Do you think the feds bank goldman sacs would ever have get punished? No they would be just offered a settlement, which is the problem they are too big to fail and can carry on with the crooked trades and pay off any time they get rumbled. The film inside job did a good job of explaining how systemic the corruption was and is.

 

What do you think of the post above and the thoughts I have raised in it, particularly the fantasy accounting of derivatives and the continual rolling forward of the bad debts?

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Just so we're clear here, I'm a long-term investor and tend to agree with you that something is wrong with certain transactions that take place. But I don't think you're doing a very good job at explaining what exactly is wrong.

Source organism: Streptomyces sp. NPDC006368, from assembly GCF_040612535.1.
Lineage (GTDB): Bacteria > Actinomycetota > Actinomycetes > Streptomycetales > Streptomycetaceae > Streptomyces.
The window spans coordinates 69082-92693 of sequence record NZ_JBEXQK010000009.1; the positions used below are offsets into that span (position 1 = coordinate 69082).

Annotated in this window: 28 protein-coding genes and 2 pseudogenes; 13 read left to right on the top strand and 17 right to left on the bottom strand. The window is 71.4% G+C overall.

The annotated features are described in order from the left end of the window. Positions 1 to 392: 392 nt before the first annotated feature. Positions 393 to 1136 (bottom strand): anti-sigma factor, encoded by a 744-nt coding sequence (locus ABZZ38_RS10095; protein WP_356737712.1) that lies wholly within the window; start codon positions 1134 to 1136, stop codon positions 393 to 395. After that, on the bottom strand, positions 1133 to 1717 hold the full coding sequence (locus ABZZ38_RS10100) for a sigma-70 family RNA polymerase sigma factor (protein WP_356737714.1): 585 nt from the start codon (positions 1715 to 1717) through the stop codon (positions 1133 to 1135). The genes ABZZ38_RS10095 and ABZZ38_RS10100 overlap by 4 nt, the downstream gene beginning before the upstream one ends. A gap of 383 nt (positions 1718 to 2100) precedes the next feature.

As clearly as I can say it currently I feel that the rise in speculative trading by the banking elite in derivatives and the development of high frequency trading does nothing to add to the stability, price discovery or liquidity of the market. Derivatives bring instability, fantasy accounting and makes the banks to large to fail and in the case of HFT it leads to increased volatility and increased fees for the actual capital investor.

 

 

Stability, price discovery, and liquidity are not the end goals of the market (i.e. human trade.) Just because a transaction doesn't contribute to one of these doesn't mean that it's not contributing to someone's wellbeing.

 

Derivatives can actually add a significant amount of stability if used wisely. The case of the farmer who sells forward a small portion of his crop at a period of high commodity prices is an example. The case of an airline who locks in a portion of their fuel costs at a period of low commodity prices is another example (which our own Southwest Airlines did several years back.) Someone has to take the other side of those trades in order for the benefit to occur.